Greater Harrisburg's Community Magazine

Women in Business: Jane McMinn

Jane McMinn, Senior Vice President, Regional Credit Officer
S&T Bank

Why did you decide to go into your profession?

When I graduated from a liberal arts college with dual majors in mathematics and business administration, it was more about what I didn’t want to do. I knew that I didn’t want to be a math teacher or an actuary, but I wanted to use my math aptitude in my career. As a newly graduated student, like many young and eager college grads, I wanted to move out of the area. Fortunately, the job market in Florida was soft, and I received two offers from banks in PA. Rather than go the retail path, I chose to join a commercial credit training program, which led to becoming a commercial middle market lender, manager of a lending team and now a Regional Credit Officer at S&T Bank. And looking back, I now know that I made the right decision to stay in PA.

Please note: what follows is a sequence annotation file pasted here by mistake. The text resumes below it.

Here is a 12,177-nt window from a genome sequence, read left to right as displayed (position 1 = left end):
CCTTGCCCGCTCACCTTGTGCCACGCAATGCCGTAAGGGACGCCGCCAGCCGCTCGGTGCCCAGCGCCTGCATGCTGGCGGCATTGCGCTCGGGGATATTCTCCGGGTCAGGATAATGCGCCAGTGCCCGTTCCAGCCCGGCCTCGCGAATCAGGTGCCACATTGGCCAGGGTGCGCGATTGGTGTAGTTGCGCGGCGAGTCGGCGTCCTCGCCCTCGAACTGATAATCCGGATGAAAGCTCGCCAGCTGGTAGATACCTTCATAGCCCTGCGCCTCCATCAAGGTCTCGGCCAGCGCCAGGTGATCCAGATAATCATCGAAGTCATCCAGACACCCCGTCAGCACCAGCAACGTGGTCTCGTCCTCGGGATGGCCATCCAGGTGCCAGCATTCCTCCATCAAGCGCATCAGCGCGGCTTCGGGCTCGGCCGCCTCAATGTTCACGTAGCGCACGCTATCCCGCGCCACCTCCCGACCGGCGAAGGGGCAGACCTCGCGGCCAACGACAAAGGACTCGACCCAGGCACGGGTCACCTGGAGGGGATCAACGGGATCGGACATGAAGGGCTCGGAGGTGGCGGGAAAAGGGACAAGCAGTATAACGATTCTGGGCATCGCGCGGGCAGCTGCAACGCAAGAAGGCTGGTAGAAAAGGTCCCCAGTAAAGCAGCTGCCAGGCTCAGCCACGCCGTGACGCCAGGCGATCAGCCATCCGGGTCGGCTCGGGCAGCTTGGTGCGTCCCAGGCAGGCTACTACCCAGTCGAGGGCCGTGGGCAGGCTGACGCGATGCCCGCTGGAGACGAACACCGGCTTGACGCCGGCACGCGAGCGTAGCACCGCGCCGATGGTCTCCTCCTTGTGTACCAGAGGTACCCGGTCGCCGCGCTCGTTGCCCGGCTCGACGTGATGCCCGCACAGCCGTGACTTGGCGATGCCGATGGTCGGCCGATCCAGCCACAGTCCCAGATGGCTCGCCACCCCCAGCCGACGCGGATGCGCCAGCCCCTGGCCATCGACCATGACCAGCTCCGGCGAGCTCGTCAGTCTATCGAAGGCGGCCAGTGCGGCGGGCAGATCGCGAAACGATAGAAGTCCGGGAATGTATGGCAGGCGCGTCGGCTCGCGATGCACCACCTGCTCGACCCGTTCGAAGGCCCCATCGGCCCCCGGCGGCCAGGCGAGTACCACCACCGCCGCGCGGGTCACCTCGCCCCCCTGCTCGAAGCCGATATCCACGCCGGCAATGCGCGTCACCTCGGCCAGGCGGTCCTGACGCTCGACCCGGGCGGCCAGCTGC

What makes your approach to your job different or unique?

I try to put myself in the “other person’s shoes.” As a regional credit officer, my job is to protect the assets of the bank, mitigating risk, but recognizing that loans need to be made, to grow the bank. I’m new to the position, having been on the sales and management side of commercial lending for most of my career. This is a benefit—remembering how competitive the marketplace is—so my approach is to try to reach a compromise. While not every opportunity can or should be approved, throughout the course of my career, I have seen many missed opportunities by the credit officer not listening and keeping an open mind to different approaches.


What’s the most fun or gratifying part of what you do?

Helping companies grow and be successful, which trickles down to their employees and families. Many years ago, I questioned whether I was making an impact and helping society. I’ll never forget when a fellow graduate student and I were having a conversation, in the parking lot at Penn State Harrisburg following class, about the direction of our lives. He was the one who opened my eyes and helped me understand the significance and importance of my career to the local economy and its citizens. This came home during the recession, when I structured loans to help companies survive and keep people employed in their local communities.

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